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The cyclooxygenases (COX-1 and COX-2) generate prostaglandin H2 from arachidonic acid (AA). In its catalytically productive conformation, AA binds within the cyclooxygenase channel with its carboxylate near Arg-120 and Tyr-355 and ω-end located within a hydrophobic groove above Ser-530. Although AA is the preferred substrate for both isoforms, COX-2 can oxygenate a broad spectrum of substrates. Mutational analyses have established that an interaction of the carboxylate of AA with Arg-120 is required for high affinity binding by COX-1 but not COX-2, suggesting that hydrophobic interactions between the ω-end of substrates and cyclooxygenase channel residues play a significant role in COX-2-mediated oxygenation. We used structure-function analyses to investigate the role that Arg-120 and residues lining the hydrophobic groove play in the binding and oxygenation of substrates by murine (mu) COX-2. Mutations to individual amino acids within the hydrophobic groove exhibited decreased rates of oxygenation toward AA with little effect on binding. R120A muCOX-2 oxygenated 18-carbon ω-6 and ω-3 substrates albeit at reduced rates, indicating that an interaction with Arg-120 is not required for catalysis. Structural determinations of Co3+-protoporphyrin IX-reconstituted muCOX-2 with α-linolenic acid and G533V muCOX-2 with AA indicate that proper bisallylic carbon alignment is the major determinant for efficient substrate oxygenation by COX-2. Overall, these findings implicate Arg-120 and hydrophobic groove residues as determinants that govern proper alignment of the bisallylic carbon below Tyr-385 for catalysis in COX-2 and confirm nuances between COX isoforms that explain substrate promiscuity.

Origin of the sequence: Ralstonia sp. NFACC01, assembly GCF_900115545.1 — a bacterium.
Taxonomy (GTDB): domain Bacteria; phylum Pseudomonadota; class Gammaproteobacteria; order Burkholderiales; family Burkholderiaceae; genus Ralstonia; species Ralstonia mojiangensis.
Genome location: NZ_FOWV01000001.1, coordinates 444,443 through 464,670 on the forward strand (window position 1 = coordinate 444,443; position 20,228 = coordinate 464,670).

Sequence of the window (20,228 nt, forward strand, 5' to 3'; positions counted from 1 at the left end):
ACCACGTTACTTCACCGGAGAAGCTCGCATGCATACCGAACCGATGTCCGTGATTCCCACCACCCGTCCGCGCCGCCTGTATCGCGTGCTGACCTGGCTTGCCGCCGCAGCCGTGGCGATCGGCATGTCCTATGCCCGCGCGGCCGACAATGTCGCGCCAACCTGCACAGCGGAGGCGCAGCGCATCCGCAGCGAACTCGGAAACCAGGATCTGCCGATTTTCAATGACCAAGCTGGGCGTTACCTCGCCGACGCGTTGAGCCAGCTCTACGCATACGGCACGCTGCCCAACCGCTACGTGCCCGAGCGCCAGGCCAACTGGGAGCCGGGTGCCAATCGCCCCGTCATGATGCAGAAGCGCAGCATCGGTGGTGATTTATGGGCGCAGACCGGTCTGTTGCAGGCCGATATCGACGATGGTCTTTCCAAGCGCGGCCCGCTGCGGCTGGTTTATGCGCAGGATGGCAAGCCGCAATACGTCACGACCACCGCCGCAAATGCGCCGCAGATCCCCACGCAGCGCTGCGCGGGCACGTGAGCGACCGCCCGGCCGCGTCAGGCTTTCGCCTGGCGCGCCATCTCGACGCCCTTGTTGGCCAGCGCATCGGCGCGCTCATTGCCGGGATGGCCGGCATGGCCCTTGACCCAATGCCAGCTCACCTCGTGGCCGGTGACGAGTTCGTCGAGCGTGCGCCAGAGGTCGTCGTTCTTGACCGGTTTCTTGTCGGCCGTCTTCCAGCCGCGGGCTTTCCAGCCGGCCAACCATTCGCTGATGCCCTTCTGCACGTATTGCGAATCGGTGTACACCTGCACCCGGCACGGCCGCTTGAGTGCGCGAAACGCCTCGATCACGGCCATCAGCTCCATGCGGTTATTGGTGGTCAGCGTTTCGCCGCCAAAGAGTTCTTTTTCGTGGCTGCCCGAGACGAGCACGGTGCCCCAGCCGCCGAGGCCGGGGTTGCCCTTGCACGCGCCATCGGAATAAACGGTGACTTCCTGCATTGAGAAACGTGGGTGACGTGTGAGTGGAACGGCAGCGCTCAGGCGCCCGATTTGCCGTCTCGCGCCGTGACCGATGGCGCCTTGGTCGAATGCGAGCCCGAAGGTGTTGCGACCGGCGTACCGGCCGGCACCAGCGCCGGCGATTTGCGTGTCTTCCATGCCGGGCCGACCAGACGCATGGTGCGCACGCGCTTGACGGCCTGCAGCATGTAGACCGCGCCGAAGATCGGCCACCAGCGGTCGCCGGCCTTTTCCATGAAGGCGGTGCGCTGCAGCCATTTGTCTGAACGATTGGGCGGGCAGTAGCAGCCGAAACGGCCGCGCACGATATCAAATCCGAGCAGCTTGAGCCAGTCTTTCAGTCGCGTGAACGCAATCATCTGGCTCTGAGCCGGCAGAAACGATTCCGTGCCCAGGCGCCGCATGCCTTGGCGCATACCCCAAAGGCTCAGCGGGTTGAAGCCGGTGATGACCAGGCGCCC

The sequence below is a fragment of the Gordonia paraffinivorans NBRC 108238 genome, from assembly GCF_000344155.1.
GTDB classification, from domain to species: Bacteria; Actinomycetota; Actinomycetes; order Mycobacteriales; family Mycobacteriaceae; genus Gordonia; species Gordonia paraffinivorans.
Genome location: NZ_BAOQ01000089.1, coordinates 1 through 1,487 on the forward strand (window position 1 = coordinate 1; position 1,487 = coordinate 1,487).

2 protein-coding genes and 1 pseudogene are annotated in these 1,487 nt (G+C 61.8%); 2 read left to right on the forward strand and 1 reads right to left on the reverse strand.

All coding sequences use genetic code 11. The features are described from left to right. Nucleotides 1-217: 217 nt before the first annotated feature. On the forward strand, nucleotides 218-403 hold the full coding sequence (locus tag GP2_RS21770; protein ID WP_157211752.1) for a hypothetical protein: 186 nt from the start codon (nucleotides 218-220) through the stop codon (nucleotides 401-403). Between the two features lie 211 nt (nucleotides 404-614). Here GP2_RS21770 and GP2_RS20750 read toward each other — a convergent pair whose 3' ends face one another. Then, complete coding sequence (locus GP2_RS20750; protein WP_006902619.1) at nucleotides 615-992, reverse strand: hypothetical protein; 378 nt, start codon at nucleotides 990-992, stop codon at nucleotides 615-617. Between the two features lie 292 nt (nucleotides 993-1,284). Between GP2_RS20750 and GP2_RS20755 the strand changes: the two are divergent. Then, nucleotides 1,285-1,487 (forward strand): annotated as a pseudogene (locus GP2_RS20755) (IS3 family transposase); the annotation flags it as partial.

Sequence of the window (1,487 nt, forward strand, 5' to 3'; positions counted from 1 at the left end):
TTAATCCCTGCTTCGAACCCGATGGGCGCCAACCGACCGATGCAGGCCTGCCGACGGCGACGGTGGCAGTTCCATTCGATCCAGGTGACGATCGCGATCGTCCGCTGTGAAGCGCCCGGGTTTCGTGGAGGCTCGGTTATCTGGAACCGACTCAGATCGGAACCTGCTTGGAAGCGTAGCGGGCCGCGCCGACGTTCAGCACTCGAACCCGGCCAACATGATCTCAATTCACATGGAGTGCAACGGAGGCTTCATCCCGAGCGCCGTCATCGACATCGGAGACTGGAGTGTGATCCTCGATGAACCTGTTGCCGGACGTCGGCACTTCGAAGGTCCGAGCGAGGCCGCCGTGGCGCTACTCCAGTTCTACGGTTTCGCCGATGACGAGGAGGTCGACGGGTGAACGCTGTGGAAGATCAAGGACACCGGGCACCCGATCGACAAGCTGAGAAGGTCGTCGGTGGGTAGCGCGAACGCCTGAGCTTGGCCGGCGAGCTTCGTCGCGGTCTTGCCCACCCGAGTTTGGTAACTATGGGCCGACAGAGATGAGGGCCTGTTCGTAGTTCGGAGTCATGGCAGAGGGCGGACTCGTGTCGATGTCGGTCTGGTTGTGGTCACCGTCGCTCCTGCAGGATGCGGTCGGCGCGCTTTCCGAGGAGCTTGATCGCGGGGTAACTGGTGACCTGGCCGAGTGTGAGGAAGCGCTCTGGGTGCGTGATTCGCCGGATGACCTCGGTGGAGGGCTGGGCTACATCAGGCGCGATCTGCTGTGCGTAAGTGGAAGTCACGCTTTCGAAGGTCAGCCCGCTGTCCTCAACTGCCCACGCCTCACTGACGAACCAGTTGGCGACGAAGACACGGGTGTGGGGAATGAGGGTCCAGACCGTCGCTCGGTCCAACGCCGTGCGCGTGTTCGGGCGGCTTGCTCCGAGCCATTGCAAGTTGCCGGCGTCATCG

Prostaglandins are fatty acid-derived lipid mediators involved in the regulation of various homeostatic functions required for normal physiological activities as well as central players in a number of pathologies, including pain, inflammation, and cancer. These potent signaling molecules are generated from prostaglandin H2 (PGH2),3 which is produced via the oxygenation of arachidonic acid (AA; 20:4 ω-6) by the cyclooxygenase enzymes (COX-1 and COX-2) (1). COX-1 and COX-2 are the targets of aspirin and other nonsteroidal anti-inflammatory drugs utilized in the treatment of pain and inflammation (2). Diaryl heterocycle-based compounds, including rofecoxib and celecoxib, selectively inhibit COX-2 (3).